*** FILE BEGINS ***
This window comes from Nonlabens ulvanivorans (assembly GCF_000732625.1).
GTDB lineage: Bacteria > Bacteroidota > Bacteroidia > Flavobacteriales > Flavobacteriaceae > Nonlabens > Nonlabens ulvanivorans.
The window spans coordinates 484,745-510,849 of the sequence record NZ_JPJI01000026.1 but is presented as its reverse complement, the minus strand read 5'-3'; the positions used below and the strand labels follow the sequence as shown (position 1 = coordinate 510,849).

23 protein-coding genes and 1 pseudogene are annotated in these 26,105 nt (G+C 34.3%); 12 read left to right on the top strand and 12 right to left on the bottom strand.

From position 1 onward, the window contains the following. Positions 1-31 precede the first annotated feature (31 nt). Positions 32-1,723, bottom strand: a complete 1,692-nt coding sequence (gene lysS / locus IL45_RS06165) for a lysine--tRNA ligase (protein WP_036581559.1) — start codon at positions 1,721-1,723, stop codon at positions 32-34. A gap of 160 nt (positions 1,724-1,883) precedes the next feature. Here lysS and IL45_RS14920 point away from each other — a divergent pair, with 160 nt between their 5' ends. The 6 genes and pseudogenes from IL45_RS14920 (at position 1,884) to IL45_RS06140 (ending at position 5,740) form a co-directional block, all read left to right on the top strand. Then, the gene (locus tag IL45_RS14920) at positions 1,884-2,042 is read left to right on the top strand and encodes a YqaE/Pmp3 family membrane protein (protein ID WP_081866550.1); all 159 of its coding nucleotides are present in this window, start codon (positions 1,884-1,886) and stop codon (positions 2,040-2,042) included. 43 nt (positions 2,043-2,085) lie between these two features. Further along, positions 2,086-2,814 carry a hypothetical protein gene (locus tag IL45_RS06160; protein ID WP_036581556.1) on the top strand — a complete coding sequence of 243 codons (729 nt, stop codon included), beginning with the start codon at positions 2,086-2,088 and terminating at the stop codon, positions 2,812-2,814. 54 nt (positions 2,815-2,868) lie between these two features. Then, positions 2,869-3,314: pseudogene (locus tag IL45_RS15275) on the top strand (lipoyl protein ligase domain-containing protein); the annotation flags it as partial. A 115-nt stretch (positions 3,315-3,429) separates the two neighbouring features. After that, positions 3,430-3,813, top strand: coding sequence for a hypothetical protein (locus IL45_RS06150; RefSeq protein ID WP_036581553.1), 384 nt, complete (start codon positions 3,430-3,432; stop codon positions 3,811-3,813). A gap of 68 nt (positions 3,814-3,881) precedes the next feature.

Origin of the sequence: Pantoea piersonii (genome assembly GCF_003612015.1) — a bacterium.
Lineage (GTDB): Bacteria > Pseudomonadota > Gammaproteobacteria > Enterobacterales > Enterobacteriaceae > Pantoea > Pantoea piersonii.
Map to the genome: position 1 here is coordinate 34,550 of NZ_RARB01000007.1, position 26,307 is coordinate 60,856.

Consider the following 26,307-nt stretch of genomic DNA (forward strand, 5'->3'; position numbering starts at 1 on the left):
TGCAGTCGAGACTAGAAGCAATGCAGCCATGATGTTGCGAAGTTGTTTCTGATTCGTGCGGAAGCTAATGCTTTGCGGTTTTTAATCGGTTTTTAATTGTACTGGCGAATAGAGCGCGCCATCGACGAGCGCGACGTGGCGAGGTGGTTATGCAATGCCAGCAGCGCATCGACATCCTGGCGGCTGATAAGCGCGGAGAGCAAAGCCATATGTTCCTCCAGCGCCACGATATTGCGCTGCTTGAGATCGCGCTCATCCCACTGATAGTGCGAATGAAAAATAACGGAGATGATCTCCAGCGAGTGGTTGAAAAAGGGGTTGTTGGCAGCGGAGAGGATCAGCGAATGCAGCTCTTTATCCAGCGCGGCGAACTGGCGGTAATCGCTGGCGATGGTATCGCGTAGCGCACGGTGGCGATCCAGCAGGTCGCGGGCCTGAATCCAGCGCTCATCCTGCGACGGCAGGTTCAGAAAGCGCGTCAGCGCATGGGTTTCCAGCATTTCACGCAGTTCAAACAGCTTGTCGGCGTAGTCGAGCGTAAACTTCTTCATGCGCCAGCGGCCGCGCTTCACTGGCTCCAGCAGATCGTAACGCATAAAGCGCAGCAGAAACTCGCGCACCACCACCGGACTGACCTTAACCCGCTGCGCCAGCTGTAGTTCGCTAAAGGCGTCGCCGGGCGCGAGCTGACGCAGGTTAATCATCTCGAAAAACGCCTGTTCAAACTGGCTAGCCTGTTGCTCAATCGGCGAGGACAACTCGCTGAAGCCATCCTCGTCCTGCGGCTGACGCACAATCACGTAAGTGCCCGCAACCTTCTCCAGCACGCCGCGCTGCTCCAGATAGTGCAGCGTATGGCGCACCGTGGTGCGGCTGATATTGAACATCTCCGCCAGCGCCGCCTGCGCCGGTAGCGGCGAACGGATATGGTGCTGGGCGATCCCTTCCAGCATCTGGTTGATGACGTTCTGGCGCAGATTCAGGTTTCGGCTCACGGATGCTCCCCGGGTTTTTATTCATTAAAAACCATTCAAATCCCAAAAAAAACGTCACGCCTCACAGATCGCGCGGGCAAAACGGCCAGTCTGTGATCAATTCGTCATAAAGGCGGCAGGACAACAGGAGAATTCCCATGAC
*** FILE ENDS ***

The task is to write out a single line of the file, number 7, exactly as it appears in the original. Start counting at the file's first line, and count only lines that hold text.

Lineage (GTDB): Bacteria > Pseudomonadota > Gammaproteobacteria > Enterobacterales > Enterobacteriaceae > Pantoea > Pantoea piersonii.